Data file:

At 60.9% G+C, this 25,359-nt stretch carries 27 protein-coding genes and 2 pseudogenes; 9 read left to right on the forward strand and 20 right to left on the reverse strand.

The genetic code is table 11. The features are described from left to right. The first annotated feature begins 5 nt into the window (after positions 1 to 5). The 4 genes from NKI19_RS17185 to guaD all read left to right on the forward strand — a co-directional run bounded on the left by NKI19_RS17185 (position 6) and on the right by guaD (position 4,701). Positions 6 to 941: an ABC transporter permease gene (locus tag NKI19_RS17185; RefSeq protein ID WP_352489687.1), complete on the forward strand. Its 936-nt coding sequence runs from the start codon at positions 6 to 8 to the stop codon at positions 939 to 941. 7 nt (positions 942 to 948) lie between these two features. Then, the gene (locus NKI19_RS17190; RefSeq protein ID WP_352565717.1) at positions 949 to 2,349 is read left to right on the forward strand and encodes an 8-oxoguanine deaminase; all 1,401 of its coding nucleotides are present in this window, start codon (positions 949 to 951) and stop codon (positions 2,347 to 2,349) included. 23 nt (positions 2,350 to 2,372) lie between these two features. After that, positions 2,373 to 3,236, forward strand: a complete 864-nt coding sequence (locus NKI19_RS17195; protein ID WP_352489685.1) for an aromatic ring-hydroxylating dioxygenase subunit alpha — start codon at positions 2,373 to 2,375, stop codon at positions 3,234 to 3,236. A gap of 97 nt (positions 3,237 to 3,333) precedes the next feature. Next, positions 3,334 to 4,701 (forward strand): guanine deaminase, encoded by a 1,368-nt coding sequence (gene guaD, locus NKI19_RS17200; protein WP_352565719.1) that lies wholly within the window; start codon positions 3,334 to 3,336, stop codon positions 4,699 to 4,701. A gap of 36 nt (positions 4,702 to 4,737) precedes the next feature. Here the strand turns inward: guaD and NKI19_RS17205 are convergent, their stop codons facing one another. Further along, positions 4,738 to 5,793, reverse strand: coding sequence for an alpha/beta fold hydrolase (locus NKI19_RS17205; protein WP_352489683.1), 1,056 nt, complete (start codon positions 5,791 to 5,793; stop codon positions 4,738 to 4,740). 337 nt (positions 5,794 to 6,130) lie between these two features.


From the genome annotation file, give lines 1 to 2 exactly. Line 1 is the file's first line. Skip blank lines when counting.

At 60.9% G+C, this 25,359-nt stretch carries 27 protein-coding genes and 2 pseudogenes; 9 read left to right on the forward strand and 20 right to left on the reverse strand.

The genetic code is table 11. The features are described from left to right. The first annotated feature begins 5 nt into the window (after positions 1 to 5). The 4 genes from NKI19_RS17185 to guaD all read left to right on the forward strand — a co-directional run bounded on the left by NKI19_RS17185 (position 6) and on the right by guaD (position 4,701). Positions 6 to 941: an ABC transporter permease gene (locus tag NKI19_RS17185; RefSeq protein ID WP_352489687.1), complete on the forward strand. Its 936-nt coding sequence runs from the start codon at positions 6 to 8 to the stop codon at positions 939 to 941. 7 nt (positions 942 to 948) lie between these two features. Then, the gene (locus NKI19_RS17190; RefSeq protein ID WP_352565717.1) at positions 949 to 2,349 is read left to right on the forward strand and encodes an 8-oxoguanine deaminase; all 1,401 of its coding nucleotides are present in this window, start codon (positions 949 to 951) and stop codon (positions 2,347 to 2,349) included. 23 nt (positions 2,350 to 2,372) lie between these two features. After that, positions 2,373 to 3,236, forward strand: a complete 864-nt coding sequence (locus NKI19_RS17195; protein ID WP_352489685.1) for an aromatic ring-hydroxylating dioxygenase subunit alpha — start codon at positions 2,373 to 2,375, stop codon at positions 3,234 to 3,236. A gap of 97 nt (positions 3,237 to 3,333) precedes the next feature. Next, positions 3,334 to 4,701 (forward strand): guanine deaminase, encoded by a 1,368-nt coding sequence (gene guaD, locus NKI19_RS17200; protein WP_352565719.1) that lies wholly within the window; start codon positions 3,334 to 3,336, stop codon positions 4,699 to 4,701. A gap of 36 nt (positions 4,702 to 4,737) precedes the next feature. Here the strand turns inward: guaD and NKI19_RS17205 are convergent, their stop codons facing one another. Further along, positions 4,738 to 5,793, reverse strand: coding sequence for an alpha/beta fold hydrolase (locus NKI19_RS17205; protein WP_352489683.1), 1,056 nt, complete (start codon positions 5,791 to 5,793; stop codon positions 4,738 to 4,740). 337 nt (positions 5,794 to 6,130) lie between these two features.